By Bisi Lawrence
A lot of issues keep cropping up over the presence of the dreaded Ebola disease in Nigeria since that miscreant, Patrick Sawyer, brought it here from Liberia. What one finds rather disturbing is the fact that his trip into the country was deliberate.
He was aware that he had been infected, or was under suspicion that he was liable to being infected, his sister having been a victim of the highly contagious disease shortly before he left Liberia. In fact, he was said to have been ordered not to travel out of the country. But he sneaked out not minding that he was putting the lives of countless innocent people in danger. Appropriately enough has President Goodluck Jonathan described him as a mad man.
In the wake of the man’s lunacy, Nigeria is saddled with yet another concern on top of inadequate power supply, political disruptions of carpet-crossing and impeachment, growing unemployment, perennial corruption, stifling insecurity, and mind-boggling trade dispute everywhere. Unfortunately, one of the labour imbroglios is in the area of health, at this of all periods.
The Federal Government, in its typical manner is, once again, at loggerheads with doctors all over the country. Although the track-record of our medical men with regard to their respect for the values of the Hippocratic Oath has not been inspiring on the whole in such circumstances, their response was also inhibited by the threat of infection which a handful of them had encountered with disastrous effect already.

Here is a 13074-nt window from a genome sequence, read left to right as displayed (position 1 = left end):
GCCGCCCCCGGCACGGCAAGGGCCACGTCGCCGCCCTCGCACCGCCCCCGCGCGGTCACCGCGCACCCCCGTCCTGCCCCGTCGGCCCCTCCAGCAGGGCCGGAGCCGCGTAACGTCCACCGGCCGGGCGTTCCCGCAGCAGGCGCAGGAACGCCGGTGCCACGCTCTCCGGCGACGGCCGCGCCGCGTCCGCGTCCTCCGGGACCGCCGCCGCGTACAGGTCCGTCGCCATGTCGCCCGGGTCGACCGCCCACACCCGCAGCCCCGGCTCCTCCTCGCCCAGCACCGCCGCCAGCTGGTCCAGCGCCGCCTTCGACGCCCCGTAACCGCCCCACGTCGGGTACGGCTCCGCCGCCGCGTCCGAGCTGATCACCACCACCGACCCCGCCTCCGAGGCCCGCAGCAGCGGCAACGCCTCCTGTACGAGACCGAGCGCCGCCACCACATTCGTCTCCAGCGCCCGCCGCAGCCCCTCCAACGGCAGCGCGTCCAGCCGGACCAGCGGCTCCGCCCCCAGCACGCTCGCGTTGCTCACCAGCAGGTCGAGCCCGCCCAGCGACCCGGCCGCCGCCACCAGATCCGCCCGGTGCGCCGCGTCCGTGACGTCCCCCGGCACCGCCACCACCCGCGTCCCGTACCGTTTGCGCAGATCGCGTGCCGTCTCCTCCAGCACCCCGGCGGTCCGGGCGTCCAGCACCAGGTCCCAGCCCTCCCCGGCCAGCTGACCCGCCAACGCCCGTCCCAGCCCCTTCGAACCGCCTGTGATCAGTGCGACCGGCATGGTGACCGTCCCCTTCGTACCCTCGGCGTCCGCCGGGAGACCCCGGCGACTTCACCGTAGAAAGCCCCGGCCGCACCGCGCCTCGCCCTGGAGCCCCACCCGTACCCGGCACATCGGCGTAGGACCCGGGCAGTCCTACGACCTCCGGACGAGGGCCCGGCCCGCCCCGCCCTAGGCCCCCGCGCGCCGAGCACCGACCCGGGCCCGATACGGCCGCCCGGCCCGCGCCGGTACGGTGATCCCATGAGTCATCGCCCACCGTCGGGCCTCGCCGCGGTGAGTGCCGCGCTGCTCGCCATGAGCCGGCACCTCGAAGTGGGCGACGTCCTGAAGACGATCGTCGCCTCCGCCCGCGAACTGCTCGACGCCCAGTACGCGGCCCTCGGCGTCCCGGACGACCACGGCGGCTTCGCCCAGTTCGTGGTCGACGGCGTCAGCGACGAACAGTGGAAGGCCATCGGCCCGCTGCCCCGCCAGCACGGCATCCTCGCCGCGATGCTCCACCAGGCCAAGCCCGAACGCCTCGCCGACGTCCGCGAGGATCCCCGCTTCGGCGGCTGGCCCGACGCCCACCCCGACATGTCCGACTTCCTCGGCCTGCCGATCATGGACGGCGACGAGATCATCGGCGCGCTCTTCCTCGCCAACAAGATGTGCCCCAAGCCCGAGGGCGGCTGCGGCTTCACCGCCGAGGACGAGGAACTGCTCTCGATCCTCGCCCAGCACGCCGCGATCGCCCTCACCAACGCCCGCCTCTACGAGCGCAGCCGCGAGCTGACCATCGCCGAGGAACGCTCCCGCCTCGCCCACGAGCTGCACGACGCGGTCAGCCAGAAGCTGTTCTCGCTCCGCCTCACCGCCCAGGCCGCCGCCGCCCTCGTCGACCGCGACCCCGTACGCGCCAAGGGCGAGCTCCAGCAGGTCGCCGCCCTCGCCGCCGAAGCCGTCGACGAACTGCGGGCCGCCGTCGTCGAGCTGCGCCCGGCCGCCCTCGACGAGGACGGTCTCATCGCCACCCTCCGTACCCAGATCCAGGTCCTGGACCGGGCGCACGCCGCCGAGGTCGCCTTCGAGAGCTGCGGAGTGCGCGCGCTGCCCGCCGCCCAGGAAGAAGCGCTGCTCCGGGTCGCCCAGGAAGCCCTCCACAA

All the same, it would appear that the medical authorities are coping admirably at containing the spread and virulent nature of Ebola. Its horror stems from the fact that it would appear to have no known cure. That was once said of other ailments like leprosy or even syphilis in the past. But science has brought in relief for sufferers of such diseases, and more discoveries are being made.
Orthodox medical practice has not been very enthusiastic, however, about new remedies for the cure of diseases that have proved resistant to available treatment in recent times. That is especially true in Western countries where powerful pharmaceutical companies are not eager to welcome any product that might put the drugs that are already in the market out of business. That indeed has been the story of malaria for which is said to have been discovered and put into use in China and some Latin-American countries.
But the drug has been kept out of reach of West Africa in order to protect vast investments in the anti-malaria drugs which are being recycled through new names from one season to the other. And that also accounts for why cancer patients, even from Europe, now make Eastern countries, like India, their health destinations. And what about HIV, once the death knell of anyone inflicted by the disease? It was known to be curable here by Nigerian therapists who were ignored by the authorities of medical practice.
Ebola may be near effective cure already, at least in the United States. They have been able to keep their two infected medical workers rescued from Liberia alive for weeks. However, they have been less than transparent about the circumstances of the prolonged survival of the Americans beyond the fact that a certain kind of drug, which they are loath to recommend for general use, may have been responsible.